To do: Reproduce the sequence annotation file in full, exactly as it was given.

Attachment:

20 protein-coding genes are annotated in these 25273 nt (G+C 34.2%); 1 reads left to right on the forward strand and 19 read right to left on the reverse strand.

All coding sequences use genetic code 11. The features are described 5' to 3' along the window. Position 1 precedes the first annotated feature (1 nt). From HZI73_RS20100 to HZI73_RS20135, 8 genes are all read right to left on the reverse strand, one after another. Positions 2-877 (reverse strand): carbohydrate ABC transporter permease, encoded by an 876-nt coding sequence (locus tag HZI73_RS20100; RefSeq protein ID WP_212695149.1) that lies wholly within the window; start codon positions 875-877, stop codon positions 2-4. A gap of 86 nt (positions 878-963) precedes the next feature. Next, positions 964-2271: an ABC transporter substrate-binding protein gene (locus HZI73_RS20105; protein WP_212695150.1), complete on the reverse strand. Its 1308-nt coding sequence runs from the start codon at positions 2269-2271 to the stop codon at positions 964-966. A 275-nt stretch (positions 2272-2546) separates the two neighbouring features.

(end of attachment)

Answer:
20 protein-coding genes are annotated in these 25273 nt (G+C 34.2%); 1 reads left to right on the forward strand and 19 read right to left on the reverse strand.

All coding sequences use genetic code 11. The features are described 5' to 3' along the window. Position 1 precedes the first annotated feature (1 nt). From HZI73_RS20100 to HZI73_RS20135, 8 genes are all read right to left on the reverse strand, one after another. Positions 2-877 (reverse strand): carbohydrate ABC transporter permease, encoded by an 876-nt coding sequence (locus tag HZI73_RS20100; RefSeq protein ID WP_212695149.1) that lies wholly within the window; start codon positions 875-877, stop codon positions 2-4. A gap of 86 nt (positions 878-963) precedes the next feature. Next, positions 964-2271: an ABC transporter substrate-binding protein gene (locus HZI73_RS20105; protein WP_212695150.1), complete on the reverse strand. Its 1308-nt coding sequence runs from the start codon at positions 2269-2271 to the stop codon at positions 964-966. A 275-nt stretch (positions 2272-2546) separates the two neighbouring features.